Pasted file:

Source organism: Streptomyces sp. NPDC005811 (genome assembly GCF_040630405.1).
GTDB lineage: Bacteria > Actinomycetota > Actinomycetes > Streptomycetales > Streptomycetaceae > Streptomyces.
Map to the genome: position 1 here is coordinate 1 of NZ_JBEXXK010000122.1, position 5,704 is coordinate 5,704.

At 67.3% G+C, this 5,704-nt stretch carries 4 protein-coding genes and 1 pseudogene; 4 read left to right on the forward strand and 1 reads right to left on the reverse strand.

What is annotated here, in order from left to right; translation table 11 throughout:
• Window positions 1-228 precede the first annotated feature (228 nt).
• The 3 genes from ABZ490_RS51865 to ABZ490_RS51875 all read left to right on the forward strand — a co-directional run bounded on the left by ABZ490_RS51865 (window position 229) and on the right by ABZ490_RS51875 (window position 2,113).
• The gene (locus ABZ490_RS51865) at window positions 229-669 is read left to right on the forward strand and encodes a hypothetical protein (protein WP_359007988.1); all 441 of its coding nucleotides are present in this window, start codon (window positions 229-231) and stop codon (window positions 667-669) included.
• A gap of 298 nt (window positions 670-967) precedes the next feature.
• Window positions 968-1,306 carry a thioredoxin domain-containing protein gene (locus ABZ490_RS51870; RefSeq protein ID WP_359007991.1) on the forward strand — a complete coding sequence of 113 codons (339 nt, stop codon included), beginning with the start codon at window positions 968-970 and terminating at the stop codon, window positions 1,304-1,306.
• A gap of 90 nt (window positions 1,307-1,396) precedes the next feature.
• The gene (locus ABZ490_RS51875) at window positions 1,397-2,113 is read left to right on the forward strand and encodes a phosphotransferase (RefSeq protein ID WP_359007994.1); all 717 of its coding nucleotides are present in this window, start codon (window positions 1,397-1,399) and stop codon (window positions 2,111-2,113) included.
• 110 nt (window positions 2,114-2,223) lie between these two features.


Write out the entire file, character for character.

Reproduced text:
Source organism: Streptomyces sp. NPDC005811 (genome assembly GCF_040630405.1).
GTDB lineage: Bacteria > Actinomycetota > Actinomycetes > Streptomycetales > Streptomycetaceae > Streptomyces.
Map to the genome: position 1 here is coordinate 1 of NZ_JBEXXK010000122.1, position 5,704 is coordinate 5,704.

At 67.3% G+C, this 5,704-nt stretch carries 4 protein-coding genes and 1 pseudogene; 4 read left to right on the forward strand and 1 reads right to left on the reverse strand.

What is annotated here, in order from left to right; translation table 11 throughout:
• Window positions 1-228 precede the first annotated feature (228 nt).
• The 3 genes from ABZ490_RS51865 to ABZ490_RS51875 all read left to right on the forward strand — a co-directional run bounded on the left by ABZ490_RS51865 (window position 229) and on the right by ABZ490_RS51875 (window position 2,113).
• The gene (locus ABZ490_RS51865) at window positions 229-669 is read left to right on the forward strand and encodes a hypothetical protein (protein WP_359007988.1); all 441 of its coding nucleotides are present in this window, start codon (window positions 229-231) and stop codon (window positions 667-669) included.
• A gap of 298 nt (window positions 670-967) precedes the next feature.
• Window positions 968-1,306 carry a thioredoxin domain-containing protein gene (locus ABZ490_RS51870; RefSeq protein ID WP_359007991.1) on the forward strand — a complete coding sequence of 113 codons (339 nt, stop codon included), beginning with the start codon at window positions 968-970 and terminating at the stop codon, window positions 1,304-1,306.
• A gap of 90 nt (window positions 1,307-1,396) precedes the next feature.
• The gene (locus ABZ490_RS51875) at window positions 1,397-2,113 is read left to right on the forward strand and encodes a phosphotransferase (RefSeq protein ID WP_359007994.1); all 717 of its coding nucleotides are present in this window, start codon (window positions 1,397-1,399) and stop codon (window positions 2,111-2,113) included.
• 110 nt (window positions 2,114-2,223) lie between these two features.